Categories: Sanger Science21 September 20124.5 min read

Chipping away at the genetics of PBC

Manhattan plot and list of genome-wide significant PBC risk loci across Immunochip. Novel risk loci are highlighted in blue. Loci with more than one independent signal are highlighted in red. [DOI: 10.1038/ng.2395]

21 September 2012

By Jimmy Liu

Over the last five years, genetic studies of complex diseases have found that the same genetic variant will often have a role in susceptibility across multiple diseases. Variants in genes that regulate the cell proliferation, for example, are associated in multiple types of cancers. This genetic overlap is especially evident in autoimmune diseases, which occur when the immune system falsely recognises its own cells as a foreign pathogen, and then sets about to destroy them. Well-known examples of such diseases include type 1 diabetes, inflammatory bowel disease and multiple sclerosis. By learning more about both the shared and disease-specific genetics behind these diseases, we hope to gain a greater understanding of disease etiology, and ultimately, better treatment options for patients.

An international consortium of clinicians and geneticists was formed two years ago to take advantage of the genetic overlap between autoimmune diseases, and developed the Immunochip DNA chip. The chip focuses on 186 genomic regions that have been implicated in least one of twelve immune-related diseases. These regions were first identified through individual genome-wide association studies (GWAS) of these diseases, which tested for association between single letter changes in our DNA sequence, or single nucleotide polymorphisms (SNPs), spread out across the entire genome in diseased and healthy populations.

Unlike the DNA chips used in GWAS, where, for practical purposes, only a fraction of known SNPs are tested, the Immunochip contains all the known SNPs within the 186 regions. This enables the refinement of disease associated genomic regions through both the detection of additional independent associated SNPs as well allowing us to hone in on the biologically functional SNP. The chip is also extremely cost-effective. At only $40 each (five-to-ten times cheaper than a typical GWAS chip), the Immunochip allows for studies to be conducted in up to tens of thousands of individuals, which in turn provides a powerful means to detect association at rare variants as well as enable powerful cross-disease comparisons.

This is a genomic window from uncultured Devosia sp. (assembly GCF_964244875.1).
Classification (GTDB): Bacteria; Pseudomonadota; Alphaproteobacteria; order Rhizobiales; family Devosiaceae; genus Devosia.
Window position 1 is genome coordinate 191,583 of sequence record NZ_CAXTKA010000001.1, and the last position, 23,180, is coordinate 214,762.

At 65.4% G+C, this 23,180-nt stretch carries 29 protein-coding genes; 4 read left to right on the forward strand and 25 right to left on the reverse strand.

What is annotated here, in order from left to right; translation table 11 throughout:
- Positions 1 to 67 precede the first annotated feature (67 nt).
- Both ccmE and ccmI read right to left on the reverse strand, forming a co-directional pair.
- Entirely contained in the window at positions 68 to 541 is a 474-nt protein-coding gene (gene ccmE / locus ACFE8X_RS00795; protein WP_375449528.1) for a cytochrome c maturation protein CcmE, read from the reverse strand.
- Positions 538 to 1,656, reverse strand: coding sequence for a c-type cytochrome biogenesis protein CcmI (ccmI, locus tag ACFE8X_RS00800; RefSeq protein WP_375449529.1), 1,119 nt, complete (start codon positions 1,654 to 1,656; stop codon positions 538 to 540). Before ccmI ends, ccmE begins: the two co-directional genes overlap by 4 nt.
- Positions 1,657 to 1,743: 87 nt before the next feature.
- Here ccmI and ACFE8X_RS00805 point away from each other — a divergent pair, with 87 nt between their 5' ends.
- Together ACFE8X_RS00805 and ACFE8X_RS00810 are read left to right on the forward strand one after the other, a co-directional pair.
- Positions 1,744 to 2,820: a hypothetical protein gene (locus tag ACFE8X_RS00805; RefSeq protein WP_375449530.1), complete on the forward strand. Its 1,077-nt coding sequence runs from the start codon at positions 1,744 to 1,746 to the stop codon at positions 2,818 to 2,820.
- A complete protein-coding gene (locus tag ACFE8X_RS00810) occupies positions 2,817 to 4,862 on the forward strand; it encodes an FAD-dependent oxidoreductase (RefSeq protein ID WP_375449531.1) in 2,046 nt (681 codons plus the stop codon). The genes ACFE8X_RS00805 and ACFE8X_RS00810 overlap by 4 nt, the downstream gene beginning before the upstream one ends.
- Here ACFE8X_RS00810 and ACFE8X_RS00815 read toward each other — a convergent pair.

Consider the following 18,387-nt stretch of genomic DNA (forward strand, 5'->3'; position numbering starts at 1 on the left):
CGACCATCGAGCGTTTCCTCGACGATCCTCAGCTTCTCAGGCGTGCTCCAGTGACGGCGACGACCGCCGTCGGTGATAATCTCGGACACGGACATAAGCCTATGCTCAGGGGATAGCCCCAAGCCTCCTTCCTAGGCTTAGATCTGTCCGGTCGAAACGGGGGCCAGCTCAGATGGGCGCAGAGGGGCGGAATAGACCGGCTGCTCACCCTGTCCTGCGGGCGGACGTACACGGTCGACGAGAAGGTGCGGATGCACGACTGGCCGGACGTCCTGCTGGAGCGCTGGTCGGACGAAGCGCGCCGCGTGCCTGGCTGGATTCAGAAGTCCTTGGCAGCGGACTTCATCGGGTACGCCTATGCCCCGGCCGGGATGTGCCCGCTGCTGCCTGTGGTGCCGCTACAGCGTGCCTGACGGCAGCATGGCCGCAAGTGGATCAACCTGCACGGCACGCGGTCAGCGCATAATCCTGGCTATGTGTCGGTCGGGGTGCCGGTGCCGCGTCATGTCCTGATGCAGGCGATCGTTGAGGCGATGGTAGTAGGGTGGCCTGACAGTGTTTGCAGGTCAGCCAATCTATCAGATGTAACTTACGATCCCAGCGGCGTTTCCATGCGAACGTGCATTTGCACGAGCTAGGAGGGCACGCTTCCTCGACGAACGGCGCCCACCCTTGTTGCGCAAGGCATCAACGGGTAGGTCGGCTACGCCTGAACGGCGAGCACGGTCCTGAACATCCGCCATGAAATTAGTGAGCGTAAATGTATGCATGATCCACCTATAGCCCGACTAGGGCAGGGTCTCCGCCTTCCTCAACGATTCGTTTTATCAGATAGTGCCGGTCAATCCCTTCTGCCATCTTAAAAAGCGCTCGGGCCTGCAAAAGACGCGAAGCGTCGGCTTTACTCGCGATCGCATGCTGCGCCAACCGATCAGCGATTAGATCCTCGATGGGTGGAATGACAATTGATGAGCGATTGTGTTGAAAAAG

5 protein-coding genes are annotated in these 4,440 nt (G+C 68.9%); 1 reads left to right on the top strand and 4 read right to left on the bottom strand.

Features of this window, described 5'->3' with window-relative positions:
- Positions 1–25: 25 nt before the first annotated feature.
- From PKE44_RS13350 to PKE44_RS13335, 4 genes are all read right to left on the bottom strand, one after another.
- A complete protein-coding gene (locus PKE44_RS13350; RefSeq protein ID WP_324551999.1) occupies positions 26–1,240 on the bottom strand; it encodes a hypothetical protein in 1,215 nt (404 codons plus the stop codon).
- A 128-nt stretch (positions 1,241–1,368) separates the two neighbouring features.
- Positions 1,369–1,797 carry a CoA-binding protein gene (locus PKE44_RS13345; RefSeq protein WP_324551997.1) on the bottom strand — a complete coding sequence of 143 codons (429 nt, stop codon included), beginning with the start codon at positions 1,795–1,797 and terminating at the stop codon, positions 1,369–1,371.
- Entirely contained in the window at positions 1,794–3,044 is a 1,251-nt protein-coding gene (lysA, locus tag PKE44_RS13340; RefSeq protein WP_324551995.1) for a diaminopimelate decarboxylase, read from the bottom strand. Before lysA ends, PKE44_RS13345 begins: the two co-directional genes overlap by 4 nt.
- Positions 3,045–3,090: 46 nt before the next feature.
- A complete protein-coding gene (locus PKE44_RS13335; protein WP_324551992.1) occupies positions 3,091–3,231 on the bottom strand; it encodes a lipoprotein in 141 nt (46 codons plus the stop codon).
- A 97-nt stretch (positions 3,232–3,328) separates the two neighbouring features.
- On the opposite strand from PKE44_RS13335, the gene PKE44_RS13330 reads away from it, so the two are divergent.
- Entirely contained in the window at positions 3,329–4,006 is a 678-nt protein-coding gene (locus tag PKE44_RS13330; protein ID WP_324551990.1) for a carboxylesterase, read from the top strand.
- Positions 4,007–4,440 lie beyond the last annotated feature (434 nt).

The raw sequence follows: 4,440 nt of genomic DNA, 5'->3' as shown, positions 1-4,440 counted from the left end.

Our study aimed at discovering and refining genetic regions linked to susceptibility for primary biliary cirrhosis, or PBC, an immune-mediated disease that causes the progressive destruction of liver bile ducts (Nature Genetics 2012). PBC affects approximately 1 in every 3-4,000 individuals, and there is currently no known cure. Treatment options for PBC typically involve slowing disease progression, and in extreme cases, a liver transplant may be required.

Using the Immunochip, we identified three novel genetic variants associated with PBC susceptibility, and better defined potential biologically relevant variants across these and 15 previously known genetic regions. Two of the novel SNPs are found in genes involved in the regulation of cytokines, a molecule that signals immune cells when foreign agents in the body are detected. The same variants in these genes are also implicated with susceptibility to other autoimmune diseases such as type-1 diabetes, Crohn’s disease, multiple sclerosis and Celiac’s disease, and demonstrate part of the shared etiology across these diseases.

Using dense genotyping technology (and eventually whole-genome sequencing) means that, unlike GWAS, the true functional variant that increases disease risk is likely to be among those we tested. While it is difficult to isolate this SNP among a set of highly correlated SNPs without the use of functional experiments, we can still use the data to investigate the distribution of certain functional elements among the set of SNPs that may be relevant.

To do this, we developed a method that takes advantage of the wealth of data generated from the Encyclopedia of DNA Elements project, or ENCODE. Part of this project involved identifying the regions of DNA that certain proteins, known as transcription factors, attach themselves to in order to regulate the amount of expression of certain genes. This differential regulation of genes across different cell types is one of the reasons why a single DNA sequence can produce such a variety of cells.

Our method looked at whether the SNPs we identified are more often found in such gene regulatory regions than you would expect by chance. Of the17 cell types we tested, we found that our PBC associated variants show an almost 1.5-fold enrichment for these regions in B-cells, a type of blood cell that plays a central role in the immune system, when compared to the other cell types. This suggests that gene regulation in these cells play a major role in PBC. While this result is not in itself surprising, and does not exclude the role of cells that were not tested, our method provides a guide for future experimental studies and can be readily applied to other complex diseases such as schizophrenia, where the relevant tissue of interest is still unclear.

Overall, our findings pave the way for future functional work to better elucidate the biology behind PBC susceptibility, with the hope that this will lead to the development of more effective treatment options for this and other complex diseases.

Jimmy Liu is a PhD student in the Statistical Genetics team at the Wellcome Trust Sanger Institute.more...

Research Paper

Jimmy Z. Liu, Mohamed A. Almarri et al (2012). 'Dense fine-mapping study identifies novel disease loci and implicates coding and non-coding variation in primary biliary cirrhosis risk'

Nature Genetics DOI: 10.1038/ng.2395

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